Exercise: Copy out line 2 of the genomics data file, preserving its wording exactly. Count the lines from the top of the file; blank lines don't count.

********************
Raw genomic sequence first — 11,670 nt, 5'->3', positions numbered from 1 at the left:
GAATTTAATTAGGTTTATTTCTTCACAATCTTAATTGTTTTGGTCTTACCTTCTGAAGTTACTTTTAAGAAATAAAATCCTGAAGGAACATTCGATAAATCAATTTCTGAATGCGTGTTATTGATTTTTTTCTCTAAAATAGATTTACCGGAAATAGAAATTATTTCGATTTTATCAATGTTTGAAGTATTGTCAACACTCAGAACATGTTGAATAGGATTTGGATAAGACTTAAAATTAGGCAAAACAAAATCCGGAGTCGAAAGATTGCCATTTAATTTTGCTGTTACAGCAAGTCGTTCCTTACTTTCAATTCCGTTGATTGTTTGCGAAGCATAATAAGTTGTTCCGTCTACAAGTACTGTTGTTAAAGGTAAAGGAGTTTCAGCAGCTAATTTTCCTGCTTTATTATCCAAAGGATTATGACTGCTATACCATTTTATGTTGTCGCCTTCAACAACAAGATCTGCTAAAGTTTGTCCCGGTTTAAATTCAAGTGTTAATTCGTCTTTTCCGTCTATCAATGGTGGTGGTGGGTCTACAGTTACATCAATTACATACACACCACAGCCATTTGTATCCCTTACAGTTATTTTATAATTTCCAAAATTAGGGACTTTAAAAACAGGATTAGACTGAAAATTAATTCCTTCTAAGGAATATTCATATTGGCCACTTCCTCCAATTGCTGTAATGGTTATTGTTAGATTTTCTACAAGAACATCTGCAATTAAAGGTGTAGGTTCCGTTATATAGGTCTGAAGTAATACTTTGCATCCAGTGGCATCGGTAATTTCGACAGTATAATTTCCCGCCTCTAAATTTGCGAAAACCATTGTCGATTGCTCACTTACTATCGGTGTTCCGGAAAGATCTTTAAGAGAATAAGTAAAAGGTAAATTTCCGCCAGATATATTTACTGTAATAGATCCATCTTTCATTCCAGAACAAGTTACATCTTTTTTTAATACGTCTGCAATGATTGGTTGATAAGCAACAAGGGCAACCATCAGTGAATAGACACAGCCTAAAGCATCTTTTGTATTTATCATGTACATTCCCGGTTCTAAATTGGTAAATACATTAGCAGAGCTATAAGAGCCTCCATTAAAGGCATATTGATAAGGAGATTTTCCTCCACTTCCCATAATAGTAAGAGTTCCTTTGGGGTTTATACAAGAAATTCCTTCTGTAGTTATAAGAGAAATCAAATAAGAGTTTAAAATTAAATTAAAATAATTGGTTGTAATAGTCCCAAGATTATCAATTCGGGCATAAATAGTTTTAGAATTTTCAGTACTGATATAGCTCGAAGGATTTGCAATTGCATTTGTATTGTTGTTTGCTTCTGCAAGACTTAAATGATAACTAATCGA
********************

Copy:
GAATTTAATTAGGTTTATTTCTTCACAATCTTAATTGTTTTGGTCTTACCTTCTGAAGTTACTTTTAAGAAATAAAATCCTGAAGGAACATTCGATAAATCAATTTCTGAATGCGTGTTATTGATTTTTTTCTCTAAAATAGATTTACCGGAAATAGAAATTATTTCGATTTTATCAATGTTTGAAGTATTGTCAACACTCAGAACATGTTGAATAGGATTTGGATAAGACTTAAAATTAGGCAAAACAAAATCCGGAGTCGAAAGATTGCCATTTAATTTTGCTGTTACAGCAAGTCGTTCCTTACTTTCAATTCCGTTGATTGTTTGCGAAGCATAATAAGTTGTTCCGTCTACAAGTACTGTTGTTAAAGGTAAAGGAGTTTCAGCAGCTAATTTTCCTGCTTTATTATCCAAAGGATTATGACTGCTATACCATTTTATGTTGTCGCCTTCAACAACAAGATCTGCTAAAGTTTGTCCCGGTTTAAATTCAAGTGTTAATTCGTCTTTTCCGTCTATCAATGGTGGTGGTGGGTCTACAGTTACATCAATTACATACACACCACAGCCATTTGTATCCCTTACAGTTATTTTATAATTTCCAAAATTAGGGACTTTAAAAACAGGATTAGACTGAAAATTAATTCCTTCTAAGGAATATTCATATTGGCCACTTCCTCCAATTGCTGTAATGGTTATTGTTAGATTTTCTACAAGAACATCTGCAATTAAAGGTGTAGGTTCCGTTATATAGGTCTGAAGTAATACTTTGCATCCAGTGGCATCGGTAATTTCGACAGTATAATTTCCCGCCTCTAAATTTGCGAAAACCATTGTCGATTGCTCACTTACTATCGGTGTTCCGGAAAGATCTTTAAGAGAATAAGTAAAAGGTAAATTTCCGCCAGATATATTTACTGTAATAGATCCATCTTTCATTCCAGAACAAGTTACATCTTTTTTTAATACGTCTGCAATGATTGGTTGATAAGCAACAAGGGCAACCATCAGTGAATAGACACAGCCTAAAGCATCTTTTGTATTTATCATGTACATTCCCGGTTCTAAATTGGTAAATACATTAGCAGAGCTATAAGAGCCTCCATTAAAGGCATATTGATAAGGAGATTTTCCTCCACTTCCCATAATAGTAAGAGTTCCTTTGGGGTTTATACAAGAAATTCCTTCTGTAGTTATAAGAGAAATCAAATAAGAGTTTAAAATTAAATTAAAATAATTGGTTGTAATAGTCCCAAGATTATCAATTCGGGCATAAATAGTTTTAGAATTTTCAGTACTGATATAGCTCGAAGGATTTGCAATTGCATTTGTATTGTTGTTTGCTTCTGCAAGACTTAAATGATAACTAATCGA